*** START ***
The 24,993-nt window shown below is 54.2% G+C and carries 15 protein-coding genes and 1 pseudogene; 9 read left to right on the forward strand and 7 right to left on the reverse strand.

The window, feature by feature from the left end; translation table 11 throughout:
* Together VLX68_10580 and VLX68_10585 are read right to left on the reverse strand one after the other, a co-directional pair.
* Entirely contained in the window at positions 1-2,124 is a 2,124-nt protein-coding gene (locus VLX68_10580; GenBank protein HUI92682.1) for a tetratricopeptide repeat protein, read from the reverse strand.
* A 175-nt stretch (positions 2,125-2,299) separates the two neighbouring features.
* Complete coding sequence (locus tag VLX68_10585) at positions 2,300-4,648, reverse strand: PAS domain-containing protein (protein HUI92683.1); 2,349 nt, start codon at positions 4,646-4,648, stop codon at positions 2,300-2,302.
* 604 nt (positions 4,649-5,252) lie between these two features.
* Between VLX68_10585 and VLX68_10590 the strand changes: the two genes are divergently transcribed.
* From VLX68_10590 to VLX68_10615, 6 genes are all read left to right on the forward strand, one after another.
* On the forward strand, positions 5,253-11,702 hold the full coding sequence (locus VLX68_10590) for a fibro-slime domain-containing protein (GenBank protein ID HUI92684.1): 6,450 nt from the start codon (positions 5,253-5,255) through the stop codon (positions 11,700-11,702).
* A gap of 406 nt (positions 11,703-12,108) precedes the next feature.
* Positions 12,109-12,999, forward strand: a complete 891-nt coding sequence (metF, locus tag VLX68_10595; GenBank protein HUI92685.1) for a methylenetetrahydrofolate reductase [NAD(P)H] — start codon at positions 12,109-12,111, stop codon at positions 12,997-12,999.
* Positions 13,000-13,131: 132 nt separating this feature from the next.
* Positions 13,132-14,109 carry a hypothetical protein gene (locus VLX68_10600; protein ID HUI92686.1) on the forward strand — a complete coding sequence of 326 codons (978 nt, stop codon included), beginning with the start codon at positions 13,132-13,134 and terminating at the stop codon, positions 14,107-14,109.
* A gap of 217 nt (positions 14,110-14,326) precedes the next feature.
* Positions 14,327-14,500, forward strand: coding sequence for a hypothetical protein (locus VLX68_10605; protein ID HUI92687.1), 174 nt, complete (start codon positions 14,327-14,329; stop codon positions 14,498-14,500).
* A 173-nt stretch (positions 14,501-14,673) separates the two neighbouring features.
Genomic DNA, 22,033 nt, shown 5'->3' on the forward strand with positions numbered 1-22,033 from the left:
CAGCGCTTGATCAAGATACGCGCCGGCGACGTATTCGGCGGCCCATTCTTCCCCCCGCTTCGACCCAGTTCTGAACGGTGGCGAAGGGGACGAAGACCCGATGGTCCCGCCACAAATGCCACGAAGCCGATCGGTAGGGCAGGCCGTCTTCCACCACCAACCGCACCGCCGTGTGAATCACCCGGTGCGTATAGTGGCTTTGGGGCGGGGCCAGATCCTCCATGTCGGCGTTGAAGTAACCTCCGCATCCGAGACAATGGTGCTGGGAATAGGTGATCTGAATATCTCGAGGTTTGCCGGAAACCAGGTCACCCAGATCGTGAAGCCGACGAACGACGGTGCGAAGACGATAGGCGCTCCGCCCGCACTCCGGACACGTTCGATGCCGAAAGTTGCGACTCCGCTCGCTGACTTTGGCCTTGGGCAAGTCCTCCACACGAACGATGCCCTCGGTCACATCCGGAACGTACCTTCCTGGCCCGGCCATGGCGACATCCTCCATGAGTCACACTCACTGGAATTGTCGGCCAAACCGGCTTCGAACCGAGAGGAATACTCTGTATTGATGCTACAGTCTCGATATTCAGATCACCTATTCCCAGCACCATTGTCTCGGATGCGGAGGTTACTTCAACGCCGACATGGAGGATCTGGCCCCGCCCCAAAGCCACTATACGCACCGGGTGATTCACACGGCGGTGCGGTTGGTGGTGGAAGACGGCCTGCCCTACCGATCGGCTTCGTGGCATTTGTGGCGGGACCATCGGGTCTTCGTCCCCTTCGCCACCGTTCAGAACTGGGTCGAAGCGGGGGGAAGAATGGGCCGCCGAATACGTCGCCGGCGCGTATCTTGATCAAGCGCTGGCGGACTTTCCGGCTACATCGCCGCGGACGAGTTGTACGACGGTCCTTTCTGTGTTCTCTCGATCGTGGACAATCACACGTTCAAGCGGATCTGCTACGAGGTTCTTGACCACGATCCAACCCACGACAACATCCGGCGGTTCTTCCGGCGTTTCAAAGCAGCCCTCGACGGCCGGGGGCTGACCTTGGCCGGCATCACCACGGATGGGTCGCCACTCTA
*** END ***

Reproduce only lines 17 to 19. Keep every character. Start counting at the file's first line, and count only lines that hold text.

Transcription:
* A 173-nt stretch (positions 14,501-14,673) separates the two neighbouring features.
Genomic DNA, 22,033 nt, shown 5'->3' on the forward strand with positions numbered 1-22,033 from the left:
CAGCGCTTGATCAAGATACGCGCCGGCGACGTATTCGGCGGCCCATTCTTCCCCCCGCTTCGACCCAGTTCTGAACGGTGGCGAAGGGGACGAAGACCCGATGGTCCCGCCACAAATGCCACGAAGCCGATCGGTAGGGCAGGCCGTCTTCCACCACCAACCGCACCGCCGTGTGAATCACCCGGTGCGTATAGTGGCTTTGGGGCGGGGCCAGATCCTCCATGTCGGCGTTGAAGTAACCTCCGCATCCGAGACAATGGTGCTGGGAATAGGTGATCTGAATATCTCGAGGTTTGCCGGAAACCAGGTCACCCAGATCGTGAAGCCGACGAACGACGGTGCGAAGACGATAGGCGCTCCGCCCGCACTCCGGACACGTTCGATGCCGAAAGTTGCGACTCCGCTCGCTGACTTTGGCCTTGGGCAAGTCCTCCACACGAACGATGCCCTCGGTCACATCCGGAACGTACCTTCCTGGCCCGGCCATGGCGACATCCTCCATGAGTCACACTCACTGGAATTGTCGGCCAAACCGGCTTCGAACCGAGAGGAATACTCTGTATTGATGCTACAGTCTCGATATTCAGATCACCTATTCCCAGCACCATTGTCTCGGATGCGGAGGTTACTTCAACGCCGACATGGAGGATCTGGCCCCGCCCCAAAGCCACTATACGCACCGGGTGATTCACACGGCGGTGCGGTTGGTGGTGGAAGACGGCCTGCCCTACCGATCGGCTTCGTGGCATTTGTGGCGGGACCATCGGGTCTTCGTCCCCTTCGCCACCGTTCAGAACTGGGTCGAAGCGGGGGGAAGAATGGGCCGCCGAATACGTCGCCGGCGCGTATCTTGATCAAGCGCTGGCGGACTTTCCGGCTACATCGCCGCGGACGAGTTGTACGACGGTCCTTTCTGTGTTCTCTCGATCGTGGACAATCACACGTTCAAGCGGATCTGCTACGAGGTTCTTGACCACGATCCAACCCACGACAACATCCGGCGGTTCTTCCGGCGTTTCAAAGCAGCCCTCGACGGCCGGGGGCTGACCTTGGCCGGCATCACCACGGATGGGTCGCCACTCTA